In 2005, the Primary Care Center Can Bou in Castelldefels, near Barcelona, launched a pioneering experience in nurse demand management and subsequently prepared a "Guide to nursing interventions" with the following groups’ classification:
  1. The health problems where the formalization allows the nurses to be the ones who finalize the clinical process and therefore they themselves are responsible for the reception of patients and resolution of health problems.
  2. Problems of possible emergency intervention in which nurses are autonomous only in the first part of the algorithm. After, there’s a protocol point where the doctor intervenes.
  3. Health problems requiring an initial assessment of severity by the nurse prior to the doctor’s intervention.

Monday, 8 September 2014

Clinical Practice Guidelines of dubious ethical values feed malpractices

Shannon Brownlee is the author of "Overtreated. Why too much medicine is making us sicker and poorer." This book is the most significant piece of literature in the academic and social movement that empowers valuable clinical practice. The tweet chosen this week refers to "The Right Care Blog". It is an institutional blog of the "Lown Institute" where Mrs. Brownlee is vice president.

Upon entering the blog, you will see that the recommended post is "Conflicted guidelines breed conflicted practice", a text that comments on an article by Jeanne Lenzer in the BMJ, where it is argued that the connivance between the promoters of clinical practice guidelines and the industry are feeding inadequate practices. And to illustrate it, the author selects two examples that have experienced these problems with negative health outcomes of affected patients. One example is TPA, a clot solvent, and the other a recommendation of high dose of corticosteroids for the treatment of spinal cord injuries.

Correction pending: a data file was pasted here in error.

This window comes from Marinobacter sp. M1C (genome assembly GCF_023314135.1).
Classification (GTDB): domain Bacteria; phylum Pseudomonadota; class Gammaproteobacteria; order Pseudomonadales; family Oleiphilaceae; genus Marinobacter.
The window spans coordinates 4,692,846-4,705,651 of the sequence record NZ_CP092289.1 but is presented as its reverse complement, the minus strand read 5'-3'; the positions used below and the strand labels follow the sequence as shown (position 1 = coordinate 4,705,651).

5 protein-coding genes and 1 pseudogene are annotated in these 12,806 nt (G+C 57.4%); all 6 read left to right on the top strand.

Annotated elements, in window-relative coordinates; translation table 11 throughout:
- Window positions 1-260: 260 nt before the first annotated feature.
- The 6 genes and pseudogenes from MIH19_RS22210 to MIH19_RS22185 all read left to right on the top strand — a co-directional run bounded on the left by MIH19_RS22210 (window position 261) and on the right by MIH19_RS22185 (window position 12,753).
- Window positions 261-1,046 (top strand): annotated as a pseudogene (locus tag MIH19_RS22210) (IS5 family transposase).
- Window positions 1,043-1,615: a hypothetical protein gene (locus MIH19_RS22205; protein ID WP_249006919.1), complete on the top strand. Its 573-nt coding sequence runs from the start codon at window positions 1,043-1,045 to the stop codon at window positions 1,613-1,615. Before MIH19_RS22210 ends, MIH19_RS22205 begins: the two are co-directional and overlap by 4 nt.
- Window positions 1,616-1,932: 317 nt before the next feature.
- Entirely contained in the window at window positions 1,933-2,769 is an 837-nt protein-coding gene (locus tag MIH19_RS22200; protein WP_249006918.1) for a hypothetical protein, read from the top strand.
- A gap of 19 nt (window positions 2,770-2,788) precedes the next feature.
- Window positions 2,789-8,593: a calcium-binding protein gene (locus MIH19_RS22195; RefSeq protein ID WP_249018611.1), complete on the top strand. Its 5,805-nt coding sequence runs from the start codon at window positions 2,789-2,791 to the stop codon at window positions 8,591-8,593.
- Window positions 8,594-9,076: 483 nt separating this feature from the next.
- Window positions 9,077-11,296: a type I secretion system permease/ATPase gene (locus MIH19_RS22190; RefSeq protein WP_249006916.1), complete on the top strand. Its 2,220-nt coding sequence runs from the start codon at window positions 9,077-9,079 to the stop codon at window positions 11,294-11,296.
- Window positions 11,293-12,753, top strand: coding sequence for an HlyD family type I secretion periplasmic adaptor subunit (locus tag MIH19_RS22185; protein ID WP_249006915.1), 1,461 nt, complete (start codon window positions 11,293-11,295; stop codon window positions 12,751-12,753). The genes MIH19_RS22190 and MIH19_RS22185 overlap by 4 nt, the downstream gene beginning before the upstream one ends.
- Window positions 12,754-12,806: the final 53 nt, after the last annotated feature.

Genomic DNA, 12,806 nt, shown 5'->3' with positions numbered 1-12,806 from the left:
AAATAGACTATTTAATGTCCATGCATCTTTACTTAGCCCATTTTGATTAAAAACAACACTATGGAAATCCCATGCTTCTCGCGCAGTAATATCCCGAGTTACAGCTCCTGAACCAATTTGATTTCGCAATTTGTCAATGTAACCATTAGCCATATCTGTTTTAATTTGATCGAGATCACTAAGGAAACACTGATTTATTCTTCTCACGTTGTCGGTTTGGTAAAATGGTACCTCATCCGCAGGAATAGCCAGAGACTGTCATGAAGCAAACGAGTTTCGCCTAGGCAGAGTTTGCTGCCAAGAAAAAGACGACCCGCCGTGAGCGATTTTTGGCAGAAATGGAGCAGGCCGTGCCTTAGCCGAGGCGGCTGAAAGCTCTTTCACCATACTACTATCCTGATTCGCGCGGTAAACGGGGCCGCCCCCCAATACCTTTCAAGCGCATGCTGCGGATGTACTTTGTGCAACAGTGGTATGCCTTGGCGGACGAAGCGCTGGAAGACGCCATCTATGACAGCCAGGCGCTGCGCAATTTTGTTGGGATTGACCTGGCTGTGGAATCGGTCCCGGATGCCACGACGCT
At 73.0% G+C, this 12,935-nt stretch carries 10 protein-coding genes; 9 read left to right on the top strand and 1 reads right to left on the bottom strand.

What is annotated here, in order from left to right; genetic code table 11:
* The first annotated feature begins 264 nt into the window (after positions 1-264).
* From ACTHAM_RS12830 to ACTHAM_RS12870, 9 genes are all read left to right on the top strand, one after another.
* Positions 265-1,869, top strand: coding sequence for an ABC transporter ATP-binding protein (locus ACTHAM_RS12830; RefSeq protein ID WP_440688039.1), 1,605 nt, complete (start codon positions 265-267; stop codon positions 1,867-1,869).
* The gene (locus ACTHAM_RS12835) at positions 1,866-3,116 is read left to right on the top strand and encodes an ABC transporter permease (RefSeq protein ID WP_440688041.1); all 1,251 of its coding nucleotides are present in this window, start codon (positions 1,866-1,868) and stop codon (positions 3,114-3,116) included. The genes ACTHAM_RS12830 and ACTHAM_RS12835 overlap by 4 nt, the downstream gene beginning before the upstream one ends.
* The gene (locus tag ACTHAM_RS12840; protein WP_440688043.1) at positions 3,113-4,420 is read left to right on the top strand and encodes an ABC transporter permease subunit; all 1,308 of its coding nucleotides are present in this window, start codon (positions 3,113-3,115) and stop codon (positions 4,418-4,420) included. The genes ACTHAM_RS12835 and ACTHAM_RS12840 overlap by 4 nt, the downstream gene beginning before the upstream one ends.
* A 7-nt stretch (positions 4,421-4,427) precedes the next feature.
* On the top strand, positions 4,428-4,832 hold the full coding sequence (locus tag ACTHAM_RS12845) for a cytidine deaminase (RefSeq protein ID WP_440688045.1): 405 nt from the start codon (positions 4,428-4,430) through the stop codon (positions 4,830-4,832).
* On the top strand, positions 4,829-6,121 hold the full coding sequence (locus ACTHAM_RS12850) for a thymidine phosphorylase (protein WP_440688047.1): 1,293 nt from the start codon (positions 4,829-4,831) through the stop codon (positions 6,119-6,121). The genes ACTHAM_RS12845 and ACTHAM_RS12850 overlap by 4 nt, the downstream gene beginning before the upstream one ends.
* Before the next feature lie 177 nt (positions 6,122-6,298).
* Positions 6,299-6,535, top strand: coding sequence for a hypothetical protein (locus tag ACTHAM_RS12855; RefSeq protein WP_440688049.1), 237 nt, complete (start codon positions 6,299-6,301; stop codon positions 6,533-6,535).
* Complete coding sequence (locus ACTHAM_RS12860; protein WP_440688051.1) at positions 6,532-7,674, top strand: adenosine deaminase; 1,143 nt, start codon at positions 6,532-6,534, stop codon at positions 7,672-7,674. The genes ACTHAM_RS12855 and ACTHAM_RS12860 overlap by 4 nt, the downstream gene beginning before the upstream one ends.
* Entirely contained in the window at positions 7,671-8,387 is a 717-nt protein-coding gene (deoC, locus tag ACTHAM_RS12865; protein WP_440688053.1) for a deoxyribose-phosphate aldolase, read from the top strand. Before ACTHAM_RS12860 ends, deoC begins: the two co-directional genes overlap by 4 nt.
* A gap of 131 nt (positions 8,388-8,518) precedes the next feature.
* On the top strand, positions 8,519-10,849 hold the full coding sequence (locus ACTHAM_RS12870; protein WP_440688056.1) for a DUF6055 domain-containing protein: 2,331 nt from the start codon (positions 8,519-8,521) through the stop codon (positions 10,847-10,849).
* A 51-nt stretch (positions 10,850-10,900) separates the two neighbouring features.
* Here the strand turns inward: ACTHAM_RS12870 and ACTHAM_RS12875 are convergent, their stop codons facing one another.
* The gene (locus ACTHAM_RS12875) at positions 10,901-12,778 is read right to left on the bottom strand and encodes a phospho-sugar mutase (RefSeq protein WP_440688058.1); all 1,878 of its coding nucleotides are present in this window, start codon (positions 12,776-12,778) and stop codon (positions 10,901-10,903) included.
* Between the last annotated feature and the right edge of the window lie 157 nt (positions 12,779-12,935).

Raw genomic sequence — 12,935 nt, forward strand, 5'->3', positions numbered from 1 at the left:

Now that there are many people and many institutions involved in making possible the practice of evidence should reach all corners of the system, it is relevant that there aren’t any ethical questions about the scientific basis of clinical practice.

Jordi Varela


Monday, 1 September 2014

Deprescribing in older people

Cristina Roure, Pharmacist and Vice President of Acadèmia de Ciències Mèdiques i de la Salut de Catalunya i de Baleares will explain a "deprescribing" project in her own hospital (Hospital de Terrassa). She also filled my desk with references that do no more than highlight the interest in combating, from the professional, clinical and pharmaceutical perspective, the polymedication of frail and elderly people. From all the references that I consulted, I have chosen a New Zealand-Australian source that I will summarize next. 

In New Zealand it has been estimated that 30% of people over 74 take five or more drugs, and about 10% take 10 or more. The drugs, says the reviewed publication, are often prescribed by different specialists, each of whom has followed a specific clinical practice guide for a condition or illness. Let's exemplify with a 70 year old woman suffering three chronic diseases and a couple of risk factors. This woman could easily be taking 19 daily doses of 12 different drugs at 5 different times of day, with a chance of generating 10 or more interactions.